IAS Gyan

Daily News Analysis


8th November, 2022 Environment

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Context: Fuelled by ever-rising greenhouse gas (GHG) concentrations and accumulated heat, the past eight years (2015-22) are on track to be the eight warmest on record and the year 2022 will possibly be the fifth or sixth warmest year, said the World Meteorological Department  with the UN annual climate conference (COP27) being inaugurated here to discuss how to limit the warming and minimise its impact through joint global action.



  • The WMO in its State of the Global Climate report 2022 also showed that the global mean temperature in 2022 is currently estimated to be about 1.15 (1.02 to 1.28) degree Celsius above the pre-industrial level (1850-1900 average) -- it means keeping the warming within 1.5 degree C goal by the end of the century may be extremely difficult.
  • The report flagged how the warming made every heatwave more intense and life-threatening, especially for vulnerable populations, and witnessed upsurge in climate change impacts as sea level rise accelerates, European glacier melt shatters records and extreme weather causes devastation.
  • It said the tell-tale signs and impacts of climate change are becoming more dramatic, underlining that the rate of sea level rise has doubled since 1993. It has risen by nearly 10 mm since January 2020 to a new record high this year.
  • The past two and a half years alone account for 10% of the overall rise in sea level since satellite measurements started nearly 30 years ago.
  • The WMO State of the Global Climate report is produced annually. It provides an authoritative voice on the current state of the climate using key climate indicators and reporting on extreme events and their impacts.
  • The WMO report also said that 55% of the ocean surface experienced at least one marine heatwave (MHW) during 2022.
  • It also flagged how large parts of Europe sweltered in repeated episodes of extreme heat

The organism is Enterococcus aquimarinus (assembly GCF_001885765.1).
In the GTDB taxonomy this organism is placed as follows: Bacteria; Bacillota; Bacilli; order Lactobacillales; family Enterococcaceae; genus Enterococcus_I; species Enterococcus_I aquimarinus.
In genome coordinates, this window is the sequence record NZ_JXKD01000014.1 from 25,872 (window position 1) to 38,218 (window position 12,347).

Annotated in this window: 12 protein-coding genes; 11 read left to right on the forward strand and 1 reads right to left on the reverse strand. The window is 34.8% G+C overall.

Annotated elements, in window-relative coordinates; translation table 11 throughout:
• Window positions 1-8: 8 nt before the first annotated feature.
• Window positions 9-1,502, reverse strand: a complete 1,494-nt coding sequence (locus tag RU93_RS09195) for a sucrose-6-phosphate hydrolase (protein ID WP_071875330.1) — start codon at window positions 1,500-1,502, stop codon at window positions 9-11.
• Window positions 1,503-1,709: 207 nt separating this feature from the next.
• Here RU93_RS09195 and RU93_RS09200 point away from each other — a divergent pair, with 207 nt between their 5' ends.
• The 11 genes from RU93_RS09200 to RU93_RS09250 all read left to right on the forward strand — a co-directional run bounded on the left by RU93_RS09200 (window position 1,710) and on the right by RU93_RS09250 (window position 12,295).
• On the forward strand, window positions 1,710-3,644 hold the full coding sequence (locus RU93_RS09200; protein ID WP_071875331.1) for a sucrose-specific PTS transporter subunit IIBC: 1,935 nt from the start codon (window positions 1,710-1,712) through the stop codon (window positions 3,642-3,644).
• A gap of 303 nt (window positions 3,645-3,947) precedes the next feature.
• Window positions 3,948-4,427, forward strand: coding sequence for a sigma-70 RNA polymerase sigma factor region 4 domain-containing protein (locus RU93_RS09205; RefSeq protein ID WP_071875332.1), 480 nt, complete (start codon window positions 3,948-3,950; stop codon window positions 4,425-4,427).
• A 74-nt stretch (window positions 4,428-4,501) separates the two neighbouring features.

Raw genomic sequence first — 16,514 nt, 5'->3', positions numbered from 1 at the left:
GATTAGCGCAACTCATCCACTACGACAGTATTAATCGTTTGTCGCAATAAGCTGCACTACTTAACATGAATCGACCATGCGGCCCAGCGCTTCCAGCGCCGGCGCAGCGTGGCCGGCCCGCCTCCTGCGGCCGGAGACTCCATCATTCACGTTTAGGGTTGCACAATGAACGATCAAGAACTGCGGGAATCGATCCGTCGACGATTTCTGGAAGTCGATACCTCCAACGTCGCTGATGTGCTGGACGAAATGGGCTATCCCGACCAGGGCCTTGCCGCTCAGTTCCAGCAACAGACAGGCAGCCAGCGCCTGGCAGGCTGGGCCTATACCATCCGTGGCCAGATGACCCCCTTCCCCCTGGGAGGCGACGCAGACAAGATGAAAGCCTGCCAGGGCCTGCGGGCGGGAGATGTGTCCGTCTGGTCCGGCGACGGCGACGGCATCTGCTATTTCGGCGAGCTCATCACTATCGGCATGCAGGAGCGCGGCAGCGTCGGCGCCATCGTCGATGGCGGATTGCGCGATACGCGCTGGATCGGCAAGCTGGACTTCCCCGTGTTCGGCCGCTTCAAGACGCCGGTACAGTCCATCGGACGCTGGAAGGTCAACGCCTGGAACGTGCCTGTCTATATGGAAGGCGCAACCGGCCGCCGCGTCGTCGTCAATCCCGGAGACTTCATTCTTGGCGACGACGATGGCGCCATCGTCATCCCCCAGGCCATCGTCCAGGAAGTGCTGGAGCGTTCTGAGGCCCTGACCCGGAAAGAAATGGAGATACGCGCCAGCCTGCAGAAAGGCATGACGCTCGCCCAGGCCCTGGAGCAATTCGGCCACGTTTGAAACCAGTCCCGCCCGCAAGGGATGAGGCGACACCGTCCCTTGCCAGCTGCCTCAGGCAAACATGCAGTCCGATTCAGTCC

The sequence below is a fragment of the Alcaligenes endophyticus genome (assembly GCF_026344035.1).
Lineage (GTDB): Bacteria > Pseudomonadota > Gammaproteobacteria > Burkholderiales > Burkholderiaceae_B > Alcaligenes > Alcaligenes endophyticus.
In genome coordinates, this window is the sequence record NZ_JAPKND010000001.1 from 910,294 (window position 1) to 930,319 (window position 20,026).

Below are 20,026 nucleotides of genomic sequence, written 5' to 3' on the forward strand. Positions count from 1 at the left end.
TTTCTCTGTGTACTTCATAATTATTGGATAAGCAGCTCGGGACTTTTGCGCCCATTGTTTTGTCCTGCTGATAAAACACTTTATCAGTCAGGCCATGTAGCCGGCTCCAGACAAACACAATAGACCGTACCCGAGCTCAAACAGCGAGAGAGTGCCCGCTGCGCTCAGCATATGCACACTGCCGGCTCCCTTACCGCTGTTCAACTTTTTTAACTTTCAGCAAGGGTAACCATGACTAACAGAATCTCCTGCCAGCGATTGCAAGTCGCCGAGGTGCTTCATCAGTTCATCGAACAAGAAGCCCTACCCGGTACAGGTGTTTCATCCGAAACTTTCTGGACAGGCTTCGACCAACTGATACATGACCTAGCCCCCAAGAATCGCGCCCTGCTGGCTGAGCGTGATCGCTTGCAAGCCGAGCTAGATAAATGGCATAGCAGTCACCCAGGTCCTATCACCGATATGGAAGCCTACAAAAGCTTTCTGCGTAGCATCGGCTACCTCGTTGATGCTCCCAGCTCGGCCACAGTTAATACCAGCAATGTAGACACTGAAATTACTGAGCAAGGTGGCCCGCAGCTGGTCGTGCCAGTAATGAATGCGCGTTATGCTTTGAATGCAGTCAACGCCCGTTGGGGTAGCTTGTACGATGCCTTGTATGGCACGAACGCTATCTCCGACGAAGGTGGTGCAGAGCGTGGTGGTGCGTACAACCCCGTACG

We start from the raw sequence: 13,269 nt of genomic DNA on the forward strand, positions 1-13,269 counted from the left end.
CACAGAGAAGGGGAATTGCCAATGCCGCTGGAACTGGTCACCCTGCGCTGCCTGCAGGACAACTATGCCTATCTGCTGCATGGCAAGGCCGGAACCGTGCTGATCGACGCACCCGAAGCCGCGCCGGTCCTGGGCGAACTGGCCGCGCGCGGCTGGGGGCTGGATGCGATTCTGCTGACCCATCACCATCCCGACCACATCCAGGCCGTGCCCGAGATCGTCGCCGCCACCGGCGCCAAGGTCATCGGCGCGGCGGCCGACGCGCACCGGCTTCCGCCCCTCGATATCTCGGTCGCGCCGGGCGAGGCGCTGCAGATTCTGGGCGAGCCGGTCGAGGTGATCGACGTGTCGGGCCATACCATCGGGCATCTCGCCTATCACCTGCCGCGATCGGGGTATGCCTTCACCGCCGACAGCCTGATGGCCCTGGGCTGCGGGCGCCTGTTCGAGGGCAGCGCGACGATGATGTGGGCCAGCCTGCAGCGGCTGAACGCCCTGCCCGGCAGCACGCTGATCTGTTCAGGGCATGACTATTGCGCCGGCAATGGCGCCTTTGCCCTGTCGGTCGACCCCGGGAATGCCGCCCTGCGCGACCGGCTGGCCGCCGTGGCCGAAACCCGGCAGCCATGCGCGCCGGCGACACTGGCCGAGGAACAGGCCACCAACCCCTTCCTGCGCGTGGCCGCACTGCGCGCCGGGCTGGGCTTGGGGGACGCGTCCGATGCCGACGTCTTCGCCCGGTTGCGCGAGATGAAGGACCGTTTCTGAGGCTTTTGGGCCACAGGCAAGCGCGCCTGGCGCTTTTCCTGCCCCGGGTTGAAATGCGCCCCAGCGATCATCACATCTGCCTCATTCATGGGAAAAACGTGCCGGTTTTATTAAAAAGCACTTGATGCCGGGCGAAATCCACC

• South Asia is particularly vulnerable as we have seen the devastating impacts of climate change in terms of rising climate-led extreme events such as floods in Bangladesh, India and Pakistan. The Himalayan glaciers are retreating, and the water regimes in the Himalayan rivers are changing at a fast rate

World Meteorological Organization (WMO)

  • It is an intergovernmental organization with a membership of 193 Member States and Territories.
  • It was established by the ratification of the WMO Convention in 1950.
  • WMO became the specialised agency of the United Nations for meteorology (weather and climate), operational hydrology and related geophysical sciences a year later.
  • The UN Economic and Social Council is the parent organization of WMO.
  • WMO is headquartered at Geneva.
  • WMO is dedicated to international cooperation and coordination on
    • the state and behaviour of the Earth’s atmosphere, its interaction with the land and oceans,
    • the weather and climate it produces, and
    • the resulting distribution of water resources.
  • It facilitates and promotes
    • the establishment of an integrated Earth System observation networkto provide weather, climate and water-related data
    • the creation of standardsfor observation and monitoring
    • the provision of weather, climate and water-related services - to reduce disaster risks and contribute to climate change adaptation etc.
    • the coordination of research and trainingin meteorology and related fields
  • Major reports published by the WMO are - Status of World Climate; Greenhouse Gas Bulletin.